• Wendy’s was also the first to successfully create a “fast food” style restaurant that didn’t pre-cook its food nor used pre-made frozen items.  He credits his ability to do this with knowledge gained in cooking for over 2000 soldiers daily while in the army.
  • Thomas never met or knew who his biological parents were, other than that they were of Greek descent and that his biological mother was single and dirt poor due to the Great Depression.
  • Thomas was a Freemason, member of the Shriners, and an honorary Kentucky Colonel.
  • Realizing that his success as a high school dropout might convince other teenagers to quit school (something he later admitted was one of his life’s greatest mistakes), he became a student at Coconut Creek High School and in 1993 received his G.E.D. being voted by his classmates as “most likely to succeed”.
  • He appeared in over 800 Wendy’s commercials; a record for “Longest Running Television Advertising Campaign Starring a Company Founder”; according to the Guinness Book of World Records
  • Being adopted himself, he founded the Dave Thomas Foundation for Adoption to help children find homes and help them and their new families afterward.
  • In 1979, Thomas’ rags-to-riches story earned him the Horatio Alger Award from the Horatio Alger Association of Distinguished Americans.
  • On the death of “Colonel” Harland Sanders, Kentucky Fried Chicken’s founder and a mentor of his, Dave Thomas ordered that all flags at Wendy’s franchises be flown at half-staff.
  • Thomas died January 8th, 2002 after a decade long battle with liver cancer.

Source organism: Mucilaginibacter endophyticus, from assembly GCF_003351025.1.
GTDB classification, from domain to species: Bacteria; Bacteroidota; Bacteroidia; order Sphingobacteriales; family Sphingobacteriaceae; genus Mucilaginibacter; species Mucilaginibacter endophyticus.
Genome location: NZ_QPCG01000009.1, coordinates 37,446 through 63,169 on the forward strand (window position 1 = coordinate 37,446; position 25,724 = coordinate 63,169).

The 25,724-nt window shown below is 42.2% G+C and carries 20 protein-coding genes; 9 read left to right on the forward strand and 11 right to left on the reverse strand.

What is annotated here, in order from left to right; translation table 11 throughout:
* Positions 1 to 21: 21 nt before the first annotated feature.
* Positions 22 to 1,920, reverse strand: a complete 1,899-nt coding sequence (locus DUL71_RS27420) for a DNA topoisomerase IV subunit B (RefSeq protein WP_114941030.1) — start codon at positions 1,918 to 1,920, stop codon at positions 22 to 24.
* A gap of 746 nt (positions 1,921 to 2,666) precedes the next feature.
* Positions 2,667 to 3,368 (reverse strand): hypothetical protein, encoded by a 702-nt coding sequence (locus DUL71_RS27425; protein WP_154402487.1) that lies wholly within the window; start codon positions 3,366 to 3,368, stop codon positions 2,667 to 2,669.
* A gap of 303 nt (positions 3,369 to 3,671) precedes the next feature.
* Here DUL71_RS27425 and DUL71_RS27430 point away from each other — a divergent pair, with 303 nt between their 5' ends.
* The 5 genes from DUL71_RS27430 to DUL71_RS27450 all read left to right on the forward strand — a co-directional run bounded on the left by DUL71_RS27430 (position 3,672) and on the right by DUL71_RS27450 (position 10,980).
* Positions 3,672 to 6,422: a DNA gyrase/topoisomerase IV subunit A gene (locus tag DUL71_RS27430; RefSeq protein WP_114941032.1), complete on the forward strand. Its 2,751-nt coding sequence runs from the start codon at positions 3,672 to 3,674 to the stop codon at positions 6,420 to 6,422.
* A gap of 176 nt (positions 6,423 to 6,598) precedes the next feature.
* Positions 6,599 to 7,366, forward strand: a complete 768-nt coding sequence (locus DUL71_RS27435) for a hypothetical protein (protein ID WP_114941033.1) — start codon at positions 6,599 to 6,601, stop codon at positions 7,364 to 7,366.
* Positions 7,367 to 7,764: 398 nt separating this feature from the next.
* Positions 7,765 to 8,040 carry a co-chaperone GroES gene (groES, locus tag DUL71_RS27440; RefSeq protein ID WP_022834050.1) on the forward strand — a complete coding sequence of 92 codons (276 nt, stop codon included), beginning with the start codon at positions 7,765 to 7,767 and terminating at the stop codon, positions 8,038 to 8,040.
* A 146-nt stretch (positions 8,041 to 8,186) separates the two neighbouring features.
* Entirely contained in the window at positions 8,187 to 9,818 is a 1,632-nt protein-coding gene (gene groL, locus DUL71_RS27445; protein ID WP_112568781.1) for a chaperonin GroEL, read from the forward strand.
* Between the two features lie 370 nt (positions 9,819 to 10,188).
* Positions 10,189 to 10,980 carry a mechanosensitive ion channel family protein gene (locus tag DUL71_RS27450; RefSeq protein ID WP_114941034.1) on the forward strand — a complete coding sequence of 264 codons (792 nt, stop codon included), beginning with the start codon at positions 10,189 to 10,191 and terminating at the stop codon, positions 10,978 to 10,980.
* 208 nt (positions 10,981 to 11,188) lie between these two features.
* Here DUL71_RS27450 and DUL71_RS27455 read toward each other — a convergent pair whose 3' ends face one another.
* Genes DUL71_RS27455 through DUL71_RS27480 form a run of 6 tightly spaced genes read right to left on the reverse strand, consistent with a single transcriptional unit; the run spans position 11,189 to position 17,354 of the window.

• Thomas was awarded the Presidential Medal of Freedom in 2003.
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  • That was great of you to write abot Dave Thomas. He was a great person in many ways. He helped so many People with jobs and charities. Many people had so much respect for him.

  • As soon as I read the title I knew I was going to have to respond…. My brother is very close with the family who owned the restaurant where he was employed in Ft. Wayne. I know a few of the grandkids who he is very good friends with and they took it upon themselves to look back into the old employee log books. The Frosty that Wendy’s is so famous for is actually from these restaurants in Ft. Wayne (Hall’s Restaurants).

  • That should be “due to” the Great Depression.

  • To my recollection that’s a very accurate story. I had the pleasure of knowing Mr Herb Weingarten Who was known at the time as Mr Drive-In. He was the president of his company Servicephone which was the main supplier of phone speakers to drive in movie theaters and Drive-In restaurants like Dave Thomas mentioned as a matter of fact he and Dave Thomas and their wives were out for dinner the night she went into labor with Wendy.

    Herb was the man who encouraged Dave to venture out of KFC and open a hamburger fast food restaurant. Herb was also the inventor of the signage you still see today at a typical fast food establishment.

    He was also friends with Wynn Marriott who owned the Frisch Big Boy franchises.